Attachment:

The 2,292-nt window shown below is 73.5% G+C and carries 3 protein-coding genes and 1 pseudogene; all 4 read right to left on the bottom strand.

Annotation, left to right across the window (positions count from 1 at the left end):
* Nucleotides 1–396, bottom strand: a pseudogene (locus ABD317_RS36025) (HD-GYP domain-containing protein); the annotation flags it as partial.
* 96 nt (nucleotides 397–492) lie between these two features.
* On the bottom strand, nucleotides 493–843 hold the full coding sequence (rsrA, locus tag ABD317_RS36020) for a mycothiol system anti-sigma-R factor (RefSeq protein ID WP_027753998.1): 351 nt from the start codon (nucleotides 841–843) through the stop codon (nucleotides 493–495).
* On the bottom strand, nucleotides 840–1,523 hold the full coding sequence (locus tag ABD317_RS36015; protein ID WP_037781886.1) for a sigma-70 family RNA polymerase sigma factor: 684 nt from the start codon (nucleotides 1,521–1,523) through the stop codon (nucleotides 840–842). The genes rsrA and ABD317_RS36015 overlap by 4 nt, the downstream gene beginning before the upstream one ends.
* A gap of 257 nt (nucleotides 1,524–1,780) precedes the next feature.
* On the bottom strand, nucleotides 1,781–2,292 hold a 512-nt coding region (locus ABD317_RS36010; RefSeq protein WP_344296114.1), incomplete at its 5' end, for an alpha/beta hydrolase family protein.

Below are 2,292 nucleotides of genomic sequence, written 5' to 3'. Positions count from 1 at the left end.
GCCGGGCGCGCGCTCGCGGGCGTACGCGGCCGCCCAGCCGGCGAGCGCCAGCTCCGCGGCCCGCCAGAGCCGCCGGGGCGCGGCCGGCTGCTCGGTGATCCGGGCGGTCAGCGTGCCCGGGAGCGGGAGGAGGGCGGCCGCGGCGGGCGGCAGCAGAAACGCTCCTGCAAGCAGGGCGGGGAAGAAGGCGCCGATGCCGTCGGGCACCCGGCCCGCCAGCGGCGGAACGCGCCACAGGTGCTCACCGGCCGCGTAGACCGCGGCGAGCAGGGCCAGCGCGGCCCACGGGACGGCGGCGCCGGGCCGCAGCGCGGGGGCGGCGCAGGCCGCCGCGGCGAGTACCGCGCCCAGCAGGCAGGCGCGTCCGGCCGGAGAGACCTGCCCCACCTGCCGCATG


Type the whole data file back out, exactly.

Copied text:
The 2,292-nt window shown below is 73.5% G+C and carries 3 protein-coding genes and 1 pseudogene; all 4 read right to left on the bottom strand.

Annotation, left to right across the window (positions count from 1 at the left end):
* Nucleotides 1–396, bottom strand: a pseudogene (locus ABD317_RS36025) (HD-GYP domain-containing protein); the annotation flags it as partial.
* 96 nt (nucleotides 397–492) lie between these two features.
* On the bottom strand, nucleotides 493–843 hold the full coding sequence (rsrA, locus tag ABD317_RS36020) for a mycothiol system anti-sigma-R factor (RefSeq protein ID WP_027753998.1): 351 nt from the start codon (nucleotides 841–843) through the stop codon (nucleotides 493–495).
* On the bottom strand, nucleotides 840–1,523 hold the full coding sequence (locus tag ABD317_RS36015; protein ID WP_037781886.1) for a sigma-70 family RNA polymerase sigma factor: 684 nt from the start codon (nucleotides 1,521–1,523) through the stop codon (nucleotides 840–842). The genes rsrA and ABD317_RS36015 overlap by 4 nt, the downstream gene beginning before the upstream one ends.
* A gap of 257 nt (nucleotides 1,524–1,780) precedes the next feature.
* On the bottom strand, nucleotides 1,781–2,292 hold a 512-nt coding region (locus ABD317_RS36010; RefSeq protein WP_344296114.1), incomplete at its 5' end, for an alpha/beta hydrolase family protein.

Below are 2,292 nucleotides of genomic sequence, written 5' to 3'. Positions count from 1 at the left end.
GCCGGGCGCGCGCTCGCGGGCGTACGCGGCCGCCCAGCCGGCGAGCGCCAGCTCCGCGGCCCGCCAGAGCCGCCGGGGCGCGGCCGGCTGCTCGGTGATCCGGGCGGTCAGCGTGCCCGGGAGCGGGAGGAGGGCGGCCGCGGCGGGCGGCAGCAGAAACGCTCCTGCAAGCAGGGCGGGGAAGAAGGCGCCGATGCCGTCGGGCACCCGGCCCGCCAGCGGCGGAACGCGCCACAGGTGCTCACCGGCCGCGTAGACCGCGGCGAGCAGGGCCAGCGCGGCCCACGGGACGGCGGCGCCGGGCCGCAGCGCGGGGGCGGCGCAGGCCGCCGCGGCGAGTACCGCGCCCAGCAGGCAGGCGCGTCCGGCCGGAGAGACCTGCCCCACCTGCCGCATG